First Fandom Experience
Roy V. Hunt:
Fan – Artist – Illustrator
“It’s a unique look at both an interesting artist and also informative about the earliest days of sci-fi fandom and fanzine publishing in the 1940s, with wonderful reproductions of ultra-rare zine art and articles. I found it fascinating.
— Bud Plant, Bud’s Art Books
“Roy Hunt may have been categorized as a fan artist, but his talent, personality and excellent sense of design easily puts him in a league with many professional artists who worked during the same years that he did. If you never heard of Roy Hunt before seeing this book, you will be very happy to have discovered him now.”
— Mark Wheatley, Breathtaker, Doctor Cthulittle, Song of Giants
I’d recommend this book to pulp fans and collectors, historians interested in lesser-known Works Progress Administration artists, and folks wanting to know more about the history of science fiction. Even more so, I’d recommend Roy V. Hunt: A Retrospective to any working artist today. Hunt’s life is understandable, even comparable, to most commercial illustrators. His life followed a familiar path—producing works he felt passionate about around a more stable career. Hunt stands for all of us little-known but passionate artists and I’m glad that people will hear of him again.
— Sara Light-Waller, Lucina Press
ART PLAYS AN ESSENTIAL ROLE in science fiction. We are a visual species, and our visions of the future are sparked more viscerally by pictures than by words. Beginning in the 1920s, the provocative, sometimes outlandish work of artists such as Frank R. Paul called out from the covers of pulp magazines, luring susceptible youth into realms theretofore unimagined. Some of those thus ensnared became the core fanatics who established the science fiction industry that now dominates our media landscape.
Through the 1930s, science fiction fans with discernable artistic talent emerged. Illustrators such as Clay Ferguson, Jr., Morris Scott Dollens and Nils Frome labored in amateur obscurity. A handful of other fan artists managed to cross over to professional careers, including Julian Krupa, Ronald Clyne and Hannes Bok.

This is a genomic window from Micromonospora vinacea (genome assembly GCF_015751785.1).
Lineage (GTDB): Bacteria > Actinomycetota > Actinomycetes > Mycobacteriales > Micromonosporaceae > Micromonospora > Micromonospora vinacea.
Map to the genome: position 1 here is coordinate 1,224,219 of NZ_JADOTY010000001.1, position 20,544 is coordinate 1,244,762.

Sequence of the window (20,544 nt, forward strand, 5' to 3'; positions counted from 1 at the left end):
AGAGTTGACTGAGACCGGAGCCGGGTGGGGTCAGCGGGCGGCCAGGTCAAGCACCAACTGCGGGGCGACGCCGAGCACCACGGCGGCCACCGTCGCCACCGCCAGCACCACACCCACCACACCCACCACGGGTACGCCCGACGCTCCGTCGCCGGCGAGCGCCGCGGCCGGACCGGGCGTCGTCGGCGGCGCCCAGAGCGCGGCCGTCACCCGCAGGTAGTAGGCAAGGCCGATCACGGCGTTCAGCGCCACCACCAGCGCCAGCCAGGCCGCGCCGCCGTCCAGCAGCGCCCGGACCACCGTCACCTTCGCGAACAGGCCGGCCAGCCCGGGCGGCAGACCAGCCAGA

In this latest offering from First Fandom Experience, we focus on the work of Roy Vernon Hunt. Hunt lived and worked in Denver, Colorado from 1914 until his passing in 1986. His first published art appeared in the fanzine The Alchemist in February 1940. Hunt was a founding member of the Colorado Fantasy Society, a group formed to organize the
1941 World Science Fiction Convention in Denver.
Hunt is obscure, even among ardent science fiction historians. Our interest was first sparked by a remarkable artifact: an illustration included in the Spring 1941 issue of the fanzine Starlight. The image struck us as perhaps the best ever rendering of H.P. Lovecraft’s iconic Elder God, Cthulhu.
The man, defiant.
The God, annoyed.
The outcome, certain.
Our six-month effort to track down Hunt’s work rewarded us with an astonishing range of art that spanned six decades and encompassed diverse subjects, styles and media. He was inspired not just by science fiction and fantasy, but by rich stories of all sorts: the fantasy of Edgar Rice Burroughs, the mystery of Sherlock Holmes, the intrigue of Fu Manchu, the history of the United States.
Hunt’s illustrations appeared in numerous amateur publications and professional pulp magazines. He contributed book jacket and interior illustrations to works published by William Crawford and Stanley Mullen, and produced woodcuts under the auspices of art projects for the Depression-era Work Projects Administration.
We believe that Hunt’s work should be enjoyed and remembered by fans of all sorts. We’re pleased to present a retrospective illustrating the arc of his career and the scope of his talent. The book includes:
- A rich biography that documents Hunt’s life, influences and career
- A foreword by Martin Mahoney, Director of Operations and Collections at the Norman Rockwell Museum, that puts the artist’s work in historical perspective
- Many scarce fanzine illustrations, some likely not seen since original publication in the 1930s – 1950s
- Stunning wood block prints produced for the Work Projects Administration in the 1940s
- Selections from Hunt’s folios illustrating subjects from Sherlock Holmes and Fu Manchu
- As you’d expect from FFE, lots of contextual and historical commentary
- An illustrated appendix documenting the evolution of the technology early fans used to reproduce their art
- A full chronological index of Hunt’s published art
This collection offers the robust treatment that the artist fully deserves. Here’s a sample from the 144-page volume. Use the crossed-arrow icon to view in full-screen.
Order your copy of Roy V. Hunt: A Retrospective
Price: $45, which includes shipping by Priority Mail.
The book is soft-cover, 8.5×11, with full color throughout.
Please contact us at email@example.com for shipping outside the United States, and with any questions.
Roy V. Hunt: A Retrospective
Price: $45 US, which includes shipping by Priority Mail. Click “Pay with PayPal” below.